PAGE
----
Which Love?

However, it is not enough just to state that this conversation is intramural to Christian orthodoxy, for, as David C. rightly notes, there are questions of the atonement and incarnation at stake.

So, to my point, what is the difference between coercion and persuasion in the atonement and regarding universalism?  Of course I don’t think the difference can be so easily distinguished, but I’m not writing a book here.

In George MacDonald’s wonderful Lilith we are presented with a fantastic (literally) tale of an encounter with and the redemption of evil.  I’ll not summarize the whole tale (please read it), but near the end we hear of Lilith, the embodiment of evil, seeking redemption, yet unable to give up that which is keeping her from sleeping (the sleep of death which brings life).  She is unable to open her hand and let go, and finally asks Adam (the Adam) to wield the sword given him from the angel who now no longer guards the gate to Eden, and slice off her hand.  He consents and before her severed hand hits the ground Lilith immediately falls to sleep (i.e. is redeemed).  The moral is that all will be saved, even if something needs to be severed (coerced?).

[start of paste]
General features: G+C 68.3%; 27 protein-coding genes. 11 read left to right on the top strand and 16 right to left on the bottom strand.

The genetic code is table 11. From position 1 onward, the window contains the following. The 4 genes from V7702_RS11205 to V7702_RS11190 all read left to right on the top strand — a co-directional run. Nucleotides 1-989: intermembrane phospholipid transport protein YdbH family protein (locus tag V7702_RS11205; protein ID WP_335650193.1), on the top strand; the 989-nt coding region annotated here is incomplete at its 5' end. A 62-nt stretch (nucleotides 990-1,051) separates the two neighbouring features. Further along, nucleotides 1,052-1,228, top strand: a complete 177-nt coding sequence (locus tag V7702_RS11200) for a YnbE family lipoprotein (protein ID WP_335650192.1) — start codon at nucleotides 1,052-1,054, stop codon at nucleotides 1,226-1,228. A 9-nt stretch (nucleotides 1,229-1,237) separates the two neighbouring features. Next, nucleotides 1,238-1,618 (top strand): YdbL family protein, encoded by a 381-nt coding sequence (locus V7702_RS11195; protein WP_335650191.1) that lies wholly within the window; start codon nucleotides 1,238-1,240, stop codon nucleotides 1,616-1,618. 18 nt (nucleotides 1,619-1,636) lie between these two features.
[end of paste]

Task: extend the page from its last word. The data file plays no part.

C. S. Lewis, in a somewhat obvious counter to his mentor’s universalism, writes The Great Divorce, the celebrated bus trip from hell/purgatory to the gates of heaven.  One man, coming up from the grey town below, holds the chain before himself of a collared tragedian who always speaks on the man’s behalf.  This is his ideal self projected to others.  His wife pleads with the man to let go of the projection, to stop playing a part other than himself.  But through various excuses and thinly disguised self-deceptions, the man demurs and returns to hell, choosing for himself purgatory.  This, I offer, is an image of persuasion (and it’s failure) as a means of redemption.  The choice is always the man’s, nothing is forced on him.

The questions before us, then, is, Which mode of redemption is more loving? Why? What model of atonement doe it presuppose?  What type of justice does this entail, letting one live with one’s decisions or forcing a change?  And most importantly what kind of politic (persuasion vs. coercion) is involved?  What kind of justice?

These are important questions that we must keep asking, knowing that they lead us farther and farther beyond the walls of the earthly city.

I’m not sure who ends up on which side, but this has makes me wonder if universalism isn’t the inversion of a strong calvinism (you are forced to be saved)?   Perhaps, then, Weslyans can’t truly be universalists.

  • Bob Hyatt

    yes- exactly. I’ve been saying Universalists and hardcore Calvinists have more in common than they would like to think :)

  • http://veeritions.wordpress.com/ Tim McGee